"Midaregami" (Tangled hair) is the first poetry collection of a poet, Akiko YOSANO. On August 15, 1901, it was co-published by Tokyo Shinshisha (Tokyo New Poets Society) and Ito Bunyukan. The book's cover was designed and drawn by Takeji FUJISHIMA. Her novel style, which expressed women's feelings of love in a direct manner, aroused sharply divided reactions.
In 1973, it was reproduced by her grandson, Kaoru YOSANO (a politician and later became the 74th the Chief Cabinet Secretary) and reissued from Shufu no Tomo Co., Ltd..
The book was in 136 pages, containing 399 poems in total, 192 mm long and 84 mm wide in size, and printed in three colors.
The appearance of this book has been thoroughly designed by Takeji FUJISHIMA: the outline of the image of tangled hair on the cover is made into a heart, pierced by the arrow of love, with the flowers bursting out of the arrowhead a metaphor for the poems.'
The book has the above message on the third page. The collection consists of the following six chapters.
The first chapter: 'Enji-Murasaki' (Carmine-Purple), 98 poems
The second chapter: 'Hasu no Hanabune' (The Lotus-Flower Boat), 76 poems
The third chapter: 'Shiroyuri' (White Lily), 36 poems
The fourth chapter: 'Hatachizuma' (Twenty years old Wife), 87 poems
The fifth chapter: 'Maihime' (The Dancing Girl), 22 poems
The sixth chapter: 'Haruomoi' (Spring Thoughts), 80 poems
Outline of this poetry collection
This book was produced under the editing of Tekkan YOSANO, collecting those poems that Akiko had contributed to the magazine 'Myojo' (the morning star) and other magazines. The first edition was published under the name of 'Akiko HO' because Akiko's surname at that time was her maiden name, HO. Akiko and Tekkan married on October 1, 1901, right after "Midaregami" was published. Then she took the name Yosano as her surname.
Her passionate love for Tekkan is seen in most of the poems in "Midaregami". Tekkan, who had been editing 'Myojo', appreciated Akiko's talent and encouraged her to contribute to Myojo. Akiko had also been strongly captivated by Tekkan's works. In August 1900, Tekkan, on a trip to the Kansai area, met Akiko and found that they had much in common. They travelled around Kyoto together. Although Tekkan was already married and even had a son, he divorced his wife for Akiko. Unlike today, it was the time when people were still strongly bound by the notion of 'family'. Naturally, they became a target of criticism and slander. Bundan-Shomakyo' (The Tell-Tale Mirror: An Expose of the Literary World), a gossip story written under anonymous name was circulated around, which was later developed into a legal dispute. Akiko kept composing poems of love toward him as if brushing aside the cold eyes of the people around her by doing so; eventually Akiko left her home in Sakai and ran to Tekkan. Tekkan also sincerely faced with his love for Akiko, and he summarised their love into the poetry collection, "Midaregami".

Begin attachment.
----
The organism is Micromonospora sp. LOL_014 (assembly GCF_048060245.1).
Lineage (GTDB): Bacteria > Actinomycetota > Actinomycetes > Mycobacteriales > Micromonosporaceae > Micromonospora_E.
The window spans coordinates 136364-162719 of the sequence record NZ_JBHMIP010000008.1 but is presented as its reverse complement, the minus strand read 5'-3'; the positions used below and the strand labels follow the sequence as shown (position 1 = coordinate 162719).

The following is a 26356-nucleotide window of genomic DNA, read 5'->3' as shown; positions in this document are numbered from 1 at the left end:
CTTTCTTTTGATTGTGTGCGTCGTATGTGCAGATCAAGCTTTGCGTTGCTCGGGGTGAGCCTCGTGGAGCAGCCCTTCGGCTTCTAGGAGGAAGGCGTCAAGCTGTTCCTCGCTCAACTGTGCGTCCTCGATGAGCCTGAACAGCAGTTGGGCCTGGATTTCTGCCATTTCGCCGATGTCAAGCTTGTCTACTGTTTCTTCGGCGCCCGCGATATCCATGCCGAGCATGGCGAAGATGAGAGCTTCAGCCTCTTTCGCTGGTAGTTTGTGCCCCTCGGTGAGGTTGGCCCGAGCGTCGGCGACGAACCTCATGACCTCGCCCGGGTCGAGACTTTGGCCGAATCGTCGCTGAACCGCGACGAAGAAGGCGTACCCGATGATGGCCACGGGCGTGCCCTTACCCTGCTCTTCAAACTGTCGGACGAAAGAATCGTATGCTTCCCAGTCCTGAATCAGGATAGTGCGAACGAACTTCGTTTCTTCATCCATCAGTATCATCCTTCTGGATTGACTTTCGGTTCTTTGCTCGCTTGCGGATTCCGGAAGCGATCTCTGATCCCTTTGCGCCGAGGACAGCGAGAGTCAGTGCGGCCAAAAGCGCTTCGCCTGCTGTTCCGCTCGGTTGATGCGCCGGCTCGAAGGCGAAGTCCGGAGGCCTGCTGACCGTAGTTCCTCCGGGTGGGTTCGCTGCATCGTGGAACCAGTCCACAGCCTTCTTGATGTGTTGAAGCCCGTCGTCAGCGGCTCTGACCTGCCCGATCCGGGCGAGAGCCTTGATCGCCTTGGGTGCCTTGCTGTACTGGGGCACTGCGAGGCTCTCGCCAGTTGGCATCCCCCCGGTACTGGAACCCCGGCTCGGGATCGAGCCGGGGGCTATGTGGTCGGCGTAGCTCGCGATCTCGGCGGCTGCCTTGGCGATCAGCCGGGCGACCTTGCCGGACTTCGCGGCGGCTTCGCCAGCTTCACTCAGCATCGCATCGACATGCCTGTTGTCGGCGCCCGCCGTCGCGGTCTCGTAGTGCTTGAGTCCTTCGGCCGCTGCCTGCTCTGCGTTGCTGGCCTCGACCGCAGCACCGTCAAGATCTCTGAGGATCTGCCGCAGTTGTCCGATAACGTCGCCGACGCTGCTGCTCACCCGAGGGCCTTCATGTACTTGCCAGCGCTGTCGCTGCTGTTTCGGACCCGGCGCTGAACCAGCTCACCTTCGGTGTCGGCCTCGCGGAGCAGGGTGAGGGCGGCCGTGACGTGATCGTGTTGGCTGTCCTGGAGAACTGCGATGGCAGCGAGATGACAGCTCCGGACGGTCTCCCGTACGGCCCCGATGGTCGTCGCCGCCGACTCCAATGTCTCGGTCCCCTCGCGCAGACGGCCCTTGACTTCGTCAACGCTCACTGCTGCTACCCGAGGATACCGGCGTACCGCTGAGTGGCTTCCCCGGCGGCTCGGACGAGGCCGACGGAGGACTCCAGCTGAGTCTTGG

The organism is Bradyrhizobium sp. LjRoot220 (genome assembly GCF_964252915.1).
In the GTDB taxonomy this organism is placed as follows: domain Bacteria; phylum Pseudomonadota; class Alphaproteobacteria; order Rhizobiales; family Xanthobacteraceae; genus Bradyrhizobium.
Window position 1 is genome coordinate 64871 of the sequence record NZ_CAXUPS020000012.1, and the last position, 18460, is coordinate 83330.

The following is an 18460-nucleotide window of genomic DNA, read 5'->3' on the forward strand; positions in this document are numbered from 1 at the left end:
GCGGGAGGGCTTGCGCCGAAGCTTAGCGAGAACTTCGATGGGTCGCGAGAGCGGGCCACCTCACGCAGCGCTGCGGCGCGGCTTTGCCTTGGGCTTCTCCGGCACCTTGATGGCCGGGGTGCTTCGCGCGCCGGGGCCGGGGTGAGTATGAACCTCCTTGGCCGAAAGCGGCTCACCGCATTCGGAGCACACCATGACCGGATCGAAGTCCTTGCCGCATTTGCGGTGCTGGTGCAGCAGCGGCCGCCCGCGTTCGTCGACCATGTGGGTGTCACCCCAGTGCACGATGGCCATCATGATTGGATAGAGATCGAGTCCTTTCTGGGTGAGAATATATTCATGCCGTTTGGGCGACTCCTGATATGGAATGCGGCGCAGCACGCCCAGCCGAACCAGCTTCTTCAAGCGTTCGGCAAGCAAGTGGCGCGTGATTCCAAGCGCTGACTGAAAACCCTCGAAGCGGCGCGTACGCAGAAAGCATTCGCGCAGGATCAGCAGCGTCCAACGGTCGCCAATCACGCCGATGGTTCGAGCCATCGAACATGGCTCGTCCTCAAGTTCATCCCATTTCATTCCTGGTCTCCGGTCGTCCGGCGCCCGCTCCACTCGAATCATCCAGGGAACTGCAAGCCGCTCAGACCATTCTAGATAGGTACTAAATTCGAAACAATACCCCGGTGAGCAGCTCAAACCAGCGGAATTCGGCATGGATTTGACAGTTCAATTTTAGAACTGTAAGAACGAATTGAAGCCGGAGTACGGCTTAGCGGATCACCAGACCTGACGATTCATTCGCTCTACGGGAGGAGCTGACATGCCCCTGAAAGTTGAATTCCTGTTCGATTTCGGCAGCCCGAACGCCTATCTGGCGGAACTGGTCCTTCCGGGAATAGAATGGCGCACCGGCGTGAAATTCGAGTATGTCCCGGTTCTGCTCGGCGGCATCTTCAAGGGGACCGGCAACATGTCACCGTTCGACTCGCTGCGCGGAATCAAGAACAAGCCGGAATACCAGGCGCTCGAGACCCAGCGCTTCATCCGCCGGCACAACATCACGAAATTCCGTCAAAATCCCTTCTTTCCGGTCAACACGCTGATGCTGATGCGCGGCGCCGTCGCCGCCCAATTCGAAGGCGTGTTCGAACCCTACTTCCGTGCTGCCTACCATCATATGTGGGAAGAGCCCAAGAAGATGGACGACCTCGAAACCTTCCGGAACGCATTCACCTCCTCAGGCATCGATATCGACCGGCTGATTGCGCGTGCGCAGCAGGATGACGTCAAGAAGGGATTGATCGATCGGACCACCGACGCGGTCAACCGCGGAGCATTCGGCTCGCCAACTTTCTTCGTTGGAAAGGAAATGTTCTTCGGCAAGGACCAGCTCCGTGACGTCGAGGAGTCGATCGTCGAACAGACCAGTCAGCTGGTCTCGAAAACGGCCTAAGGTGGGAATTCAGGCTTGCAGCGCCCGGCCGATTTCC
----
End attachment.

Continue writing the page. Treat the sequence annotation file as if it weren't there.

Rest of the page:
There were many poems in this book well-known to many people, such as the following:
"That girl, now twenty, is in the spring of her life, as seen in the black hair that flows smoothly through her comb.'
On the way to Kiyomizu, the cherry blossoms at Gion is illuminated by the moonlight, and everyone I see tonight is all so beautiful.'
Never knowing the feel of soft flesh, with the warms of flowing blood beneath the skin, aren't you a little lonesome, you who preach the way?'
The clear water inside me outflowed from my heart, but it ended up getting clouded: you're a child of sin, and so am I.'
A thousand lines of black, tangled hair, tangled like my confused thoughts of love.'
I wish I could smear envenomed honey on the lips of young people who are looking for love.'
Considering the moral values of the time that approved of modest women, her expressions of love, as can be seen in the poems above, were so straight and bold that they were far beyond the limits of what people were able to accept.
As expected, "Midaregami" was thoroughly condemned as below;
As this book has many parts where indecent and shameful behaviors are written about, I feel no hesitation to judge it as something harmful to the mind of people and besmirches moral teachings.' (the September 1901 issue of 'Uta no hana' [the flowers of poetry])
However, Bin UEDA highly praised it from an artistic standpoint. It is a collection of poems which people cannot but listen to closely, the work of a person drawing nearer to the heart of poetry; it is the work of a passionate poet. However, its obfuscating manner is the cause of regret, and its lack of tranquility is a flaw. Still, it is a work of high value that should be welcomed as a forerunner in reforming the world of tanka poetry, and also as a work composed by a woman.
Those who recklessly denounce this work because they are astounded by its extremely sharp tone and uninhibited love are no friends of literature.'
He criticized such conservative critics and their point of view, and praised her work as the birth of a new literature. All this stir helped an unknown poetess from Osaka leap into literary fame, and captivated younger readers. It is also said that 'Myojo', whose circulation had fallen due to the gossip about the relationship between Tekkan and Akiko, began to increase its sales again for her popularity among young readers.